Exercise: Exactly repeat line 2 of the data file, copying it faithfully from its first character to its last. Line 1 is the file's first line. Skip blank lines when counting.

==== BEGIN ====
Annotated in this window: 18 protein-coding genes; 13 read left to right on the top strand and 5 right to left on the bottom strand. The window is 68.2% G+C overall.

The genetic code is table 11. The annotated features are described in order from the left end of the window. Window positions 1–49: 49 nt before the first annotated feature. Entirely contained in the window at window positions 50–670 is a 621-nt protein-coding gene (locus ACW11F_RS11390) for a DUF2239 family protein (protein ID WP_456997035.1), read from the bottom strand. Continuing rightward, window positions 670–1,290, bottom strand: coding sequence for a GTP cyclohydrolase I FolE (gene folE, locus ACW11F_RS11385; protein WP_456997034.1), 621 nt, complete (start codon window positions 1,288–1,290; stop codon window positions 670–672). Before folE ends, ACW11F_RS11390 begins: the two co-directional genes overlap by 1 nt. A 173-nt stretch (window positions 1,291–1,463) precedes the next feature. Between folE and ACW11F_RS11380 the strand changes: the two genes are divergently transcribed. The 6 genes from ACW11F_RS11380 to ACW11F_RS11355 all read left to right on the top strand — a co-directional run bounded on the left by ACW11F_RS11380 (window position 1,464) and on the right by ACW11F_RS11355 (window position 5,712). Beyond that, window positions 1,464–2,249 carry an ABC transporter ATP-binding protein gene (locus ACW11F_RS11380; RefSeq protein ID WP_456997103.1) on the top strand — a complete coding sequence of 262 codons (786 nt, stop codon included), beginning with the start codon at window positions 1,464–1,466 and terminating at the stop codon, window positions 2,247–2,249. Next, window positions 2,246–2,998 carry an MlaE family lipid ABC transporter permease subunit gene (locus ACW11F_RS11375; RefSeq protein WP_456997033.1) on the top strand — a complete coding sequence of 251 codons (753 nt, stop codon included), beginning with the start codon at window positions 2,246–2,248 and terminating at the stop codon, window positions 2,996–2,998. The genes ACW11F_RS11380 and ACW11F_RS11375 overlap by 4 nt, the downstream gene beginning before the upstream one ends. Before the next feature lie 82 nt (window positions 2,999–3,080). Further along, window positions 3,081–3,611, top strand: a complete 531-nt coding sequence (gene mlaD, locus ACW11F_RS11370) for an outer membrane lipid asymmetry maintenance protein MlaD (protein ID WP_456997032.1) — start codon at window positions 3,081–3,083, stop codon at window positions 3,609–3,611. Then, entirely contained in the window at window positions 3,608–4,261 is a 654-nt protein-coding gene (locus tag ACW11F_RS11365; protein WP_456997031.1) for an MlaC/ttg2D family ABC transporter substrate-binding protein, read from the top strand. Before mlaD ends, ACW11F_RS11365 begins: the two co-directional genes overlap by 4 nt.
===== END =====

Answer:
The genetic code is table 11. The annotated features are described in order from the left end of the window. Window positions 1–49: 49 nt before the first annotated feature. Entirely contained in the window at window positions 50–670 is a 621-nt protein-coding gene (locus ACW11F_RS11390) for a DUF2239 family protein (protein ID WP_456997035.1), read from the bottom strand. Continuing rightward, window positions 670–1,290, bottom strand: coding sequence for a GTP cyclohydrolase I FolE (gene folE, locus ACW11F_RS11385; protein WP_456997034.1), 621 nt, complete (start codon window positions 1,288–1,290; stop codon window positions 670–672). Before folE ends, ACW11F_RS11390 begins: the two co-directional genes overlap by 1 nt. A 173-nt stretch (window positions 1,291–1,463) precedes the next feature. Between folE and ACW11F_RS11380 the strand changes: the two genes are divergently transcribed. The 6 genes from ACW11F_RS11380 to ACW11F_RS11355 all read left to right on the top strand — a co-directional run bounded on the left by ACW11F_RS11380 (window position 1,464) and on the right by ACW11F_RS11355 (window position 5,712). Beyond that, window positions 1,464–2,249 carry an ABC transporter ATP-binding protein gene (locus ACW11F_RS11380; RefSeq protein ID WP_456997103.1) on the top strand — a complete coding sequence of 262 codons (786 nt, stop codon included), beginning with the start codon at window positions 1,464–1,466 and terminating at the stop codon, window positions 2,247–2,249. Next, window positions 2,246–2,998 carry an MlaE family lipid ABC transporter permease subunit gene (locus ACW11F_RS11375; RefSeq protein WP_456997033.1) on the top strand — a complete coding sequence of 251 codons (753 nt, stop codon included), beginning with the start codon at window positions 2,246–2,248 and terminating at the stop codon, window positions 2,996–2,998. The genes ACW11F_RS11380 and ACW11F_RS11375 overlap by 4 nt, the downstream gene beginning before the upstream one ends. Before the next feature lie 82 nt (window positions 2,999–3,080). Further along, window positions 3,081–3,611, top strand: a complete 531-nt coding sequence (gene mlaD, locus ACW11F_RS11370) for an outer membrane lipid asymmetry maintenance protein MlaD (protein ID WP_456997032.1) — start codon at window positions 3,081–3,083, stop codon at window positions 3,609–3,611. Then, entirely contained in the window at window positions 3,608–4,261 is a 654-nt protein-coding gene (locus tag ACW11F_RS11365; protein WP_456997031.1) for an MlaC/ttg2D family ABC transporter substrate-binding protein, read from the top strand. Before mlaD ends, ACW11F_RS11365 begins: the two co-directional genes overlap by 4 nt.